Very few organizations have an overall centralized crypto-management strategy applied consistently across the enterprise. Sixty-one percent of respondents say their organizations only have a limited crypto-management strategy that is applied to certain applications or use cases (36 percent) or they do not have a centralized crypto-management strategy (25 percent).
Without an enterprise-wide cryptographic management strategy organizations are vulnerable to security threats, including those leveraging quantum computing methods. Only 29 percent of respondents say their organizations are very effective in the timely updating of their cryptographic algorithms, parameters, processes and technologies and only 26 percent are confident that their organization will have the necessary cryptographic techniques capable of protecting critical information from quantum threats.
While an accurate inventory of cryptographic keys is an important part of a cryptography management strategy, organizations are overwhelmed keeping up with their increasing use. Sixty-one percent of respondents say their organizations are deploying more cryptographic keys and digital certificates. As a result, 65 percent of respondents say this is increasing the operational burden on their teams and 58 percent of respondents say their organizations do not know exactly how many keys and certificates they have.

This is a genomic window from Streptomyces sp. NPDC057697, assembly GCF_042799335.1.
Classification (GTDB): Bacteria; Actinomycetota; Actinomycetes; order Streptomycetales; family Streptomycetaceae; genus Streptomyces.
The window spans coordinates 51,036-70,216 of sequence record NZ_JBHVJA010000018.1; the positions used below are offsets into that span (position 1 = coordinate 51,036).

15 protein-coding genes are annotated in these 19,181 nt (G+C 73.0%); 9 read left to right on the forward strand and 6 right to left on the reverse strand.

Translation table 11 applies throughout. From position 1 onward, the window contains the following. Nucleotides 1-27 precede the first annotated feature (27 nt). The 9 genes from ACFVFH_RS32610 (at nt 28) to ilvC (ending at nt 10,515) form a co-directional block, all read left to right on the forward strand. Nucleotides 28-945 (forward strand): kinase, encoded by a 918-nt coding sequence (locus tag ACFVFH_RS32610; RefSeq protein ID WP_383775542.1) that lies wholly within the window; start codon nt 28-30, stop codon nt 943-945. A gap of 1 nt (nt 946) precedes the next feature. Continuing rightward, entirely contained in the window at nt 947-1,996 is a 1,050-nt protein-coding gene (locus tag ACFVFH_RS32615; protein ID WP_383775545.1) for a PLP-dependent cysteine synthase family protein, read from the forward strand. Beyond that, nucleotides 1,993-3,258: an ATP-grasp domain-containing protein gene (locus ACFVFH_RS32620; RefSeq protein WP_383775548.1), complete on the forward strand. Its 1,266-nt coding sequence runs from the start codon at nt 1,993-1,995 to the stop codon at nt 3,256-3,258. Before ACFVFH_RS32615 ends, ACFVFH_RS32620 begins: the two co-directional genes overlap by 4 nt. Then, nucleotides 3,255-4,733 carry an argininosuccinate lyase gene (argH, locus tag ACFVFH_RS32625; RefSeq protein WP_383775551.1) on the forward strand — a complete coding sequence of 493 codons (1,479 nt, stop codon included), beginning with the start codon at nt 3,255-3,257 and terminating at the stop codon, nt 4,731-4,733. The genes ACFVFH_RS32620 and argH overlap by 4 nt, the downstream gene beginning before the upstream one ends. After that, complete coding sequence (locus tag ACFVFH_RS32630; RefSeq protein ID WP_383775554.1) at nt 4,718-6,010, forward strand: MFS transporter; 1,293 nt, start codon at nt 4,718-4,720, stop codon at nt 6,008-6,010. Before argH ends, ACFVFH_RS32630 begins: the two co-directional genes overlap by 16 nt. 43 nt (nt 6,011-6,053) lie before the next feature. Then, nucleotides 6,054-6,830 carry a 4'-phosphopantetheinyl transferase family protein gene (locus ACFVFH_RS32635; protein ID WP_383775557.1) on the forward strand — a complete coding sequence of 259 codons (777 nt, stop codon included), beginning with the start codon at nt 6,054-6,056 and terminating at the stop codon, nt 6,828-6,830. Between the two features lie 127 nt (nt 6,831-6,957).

The misconfiguration of keys and certificates and the ability to adapt to cryptography changes prevents a cryptographic management program from being effective. Sixty-two percent of respondents say they are concerned about the ability to adapt to changes in cryptography such as algorithm deprecation and quantum computing. Another 62 percent are concerned about the misconfiguration of keys and certificates. Fifty-six percent are concerned about the increased workload and risk of outages caused by shorter SSL/TLS certificate lifespans.
To secure information assets and the IT infrastructure, organizations need to improve their ability to effectively deploy cryptographic solutions and methods. Most respondents say their organizations do not have a high ability to drive enterprise-wide best practices and policies, detect and respond to certificate/key misuse, remediate algorithm remediation or breach and prevent unplanned certificates.
Crypto Centers of Excellence (CCOEs) can support organizations’ efforts to achieve a safe post quantum computing future. A CCOE can help improve operational cryptographic processes and increase an organization’s trust environment. They do require advanced technologies and expertise in cryptography to maintain secure operations and comply with applicable regulations. Most organizations in this research do plan on having a CCOE. However, currently only 28 percent of respondents say their organizations have a mature CCOE that provides crypto leadership, research, implementation strategy, ownership and best practices. Another 28 percent of respondents say they have a CCOE, but it is still immature.
Hiring and retaining qualified personnel is the most important strategic priority for digital security (55 percent of respondents). This is followed by achieving crypto-agility (51 percent of respondents), which is the ability to efficiently update cryptographic algorithms, parameters, processes and technologies to better respond to new protocols, standards and security threats, including those leveraging quantum computing methods.